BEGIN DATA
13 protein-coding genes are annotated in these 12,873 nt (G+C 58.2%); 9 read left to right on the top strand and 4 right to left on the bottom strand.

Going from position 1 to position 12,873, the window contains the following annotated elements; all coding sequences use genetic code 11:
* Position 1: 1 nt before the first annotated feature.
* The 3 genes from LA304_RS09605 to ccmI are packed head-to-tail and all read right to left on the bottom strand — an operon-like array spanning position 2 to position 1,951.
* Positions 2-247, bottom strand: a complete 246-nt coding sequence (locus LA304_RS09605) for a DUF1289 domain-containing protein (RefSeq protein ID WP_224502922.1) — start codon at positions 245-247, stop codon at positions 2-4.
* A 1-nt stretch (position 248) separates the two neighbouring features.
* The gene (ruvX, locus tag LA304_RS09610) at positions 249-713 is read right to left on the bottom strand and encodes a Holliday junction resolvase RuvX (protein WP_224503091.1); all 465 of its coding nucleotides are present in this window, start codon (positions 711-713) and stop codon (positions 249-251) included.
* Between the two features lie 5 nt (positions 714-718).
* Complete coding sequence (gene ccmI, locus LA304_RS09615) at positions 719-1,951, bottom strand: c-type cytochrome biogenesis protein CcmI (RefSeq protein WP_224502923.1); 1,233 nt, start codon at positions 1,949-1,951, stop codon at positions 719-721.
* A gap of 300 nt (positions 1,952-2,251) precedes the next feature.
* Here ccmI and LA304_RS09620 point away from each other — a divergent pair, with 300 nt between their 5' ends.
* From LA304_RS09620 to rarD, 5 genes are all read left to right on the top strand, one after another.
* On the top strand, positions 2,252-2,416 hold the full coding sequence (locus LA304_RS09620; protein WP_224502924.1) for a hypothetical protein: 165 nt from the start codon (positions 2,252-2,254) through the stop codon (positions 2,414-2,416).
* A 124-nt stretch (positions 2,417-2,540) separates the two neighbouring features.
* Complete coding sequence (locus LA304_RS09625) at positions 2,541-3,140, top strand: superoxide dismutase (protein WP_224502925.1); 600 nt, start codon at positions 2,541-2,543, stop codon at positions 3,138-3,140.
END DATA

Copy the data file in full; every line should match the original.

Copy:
13 protein-coding genes are annotated in these 12,873 nt (G+C 58.2%); 9 read left to right on the top strand and 4 right to left on the bottom strand.

Going from position 1 to position 12,873, the window contains the following annotated elements; all coding sequences use genetic code 11:
* Position 1: 1 nt before the first annotated feature.
* The 3 genes from LA304_RS09605 to ccmI are packed head-to-tail and all read right to left on the bottom strand — an operon-like array spanning position 2 to position 1,951.
* Positions 2-247, bottom strand: a complete 246-nt coding sequence (locus LA304_RS09605) for a DUF1289 domain-containing protein (RefSeq protein ID WP_224502922.1) — start codon at positions 245-247, stop codon at positions 2-4.
* A 1-nt stretch (position 248) separates the two neighbouring features.
* The gene (ruvX, locus tag LA304_RS09610) at positions 249-713 is read right to left on the bottom strand and encodes a Holliday junction resolvase RuvX (protein WP_224503091.1); all 465 of its coding nucleotides are present in this window, start codon (positions 711-713) and stop codon (positions 249-251) included.
* Between the two features lie 5 nt (positions 714-718).
* Complete coding sequence (gene ccmI, locus LA304_RS09615) at positions 719-1,951, bottom strand: c-type cytochrome biogenesis protein CcmI (RefSeq protein WP_224502923.1); 1,233 nt, start codon at positions 1,949-1,951, stop codon at positions 719-721.
* A gap of 300 nt (positions 1,952-2,251) precedes the next feature.
* Here ccmI and LA304_RS09620 point away from each other — a divergent pair, with 300 nt between their 5' ends.
* From LA304_RS09620 to rarD, 5 genes are all read left to right on the top strand, one after another.
* On the top strand, positions 2,252-2,416 hold the full coding sequence (locus LA304_RS09620; protein WP_224502924.1) for a hypothetical protein: 165 nt from the start codon (positions 2,252-2,254) through the stop codon (positions 2,414-2,416).
* A 124-nt stretch (positions 2,417-2,540) separates the two neighbouring features.
* Complete coding sequence (locus LA304_RS09625) at positions 2,541-3,140, top strand: superoxide dismutase (protein WP_224502925.1); 600 nt, start codon at positions 2,541-2,543, stop codon at positions 3,138-3,140.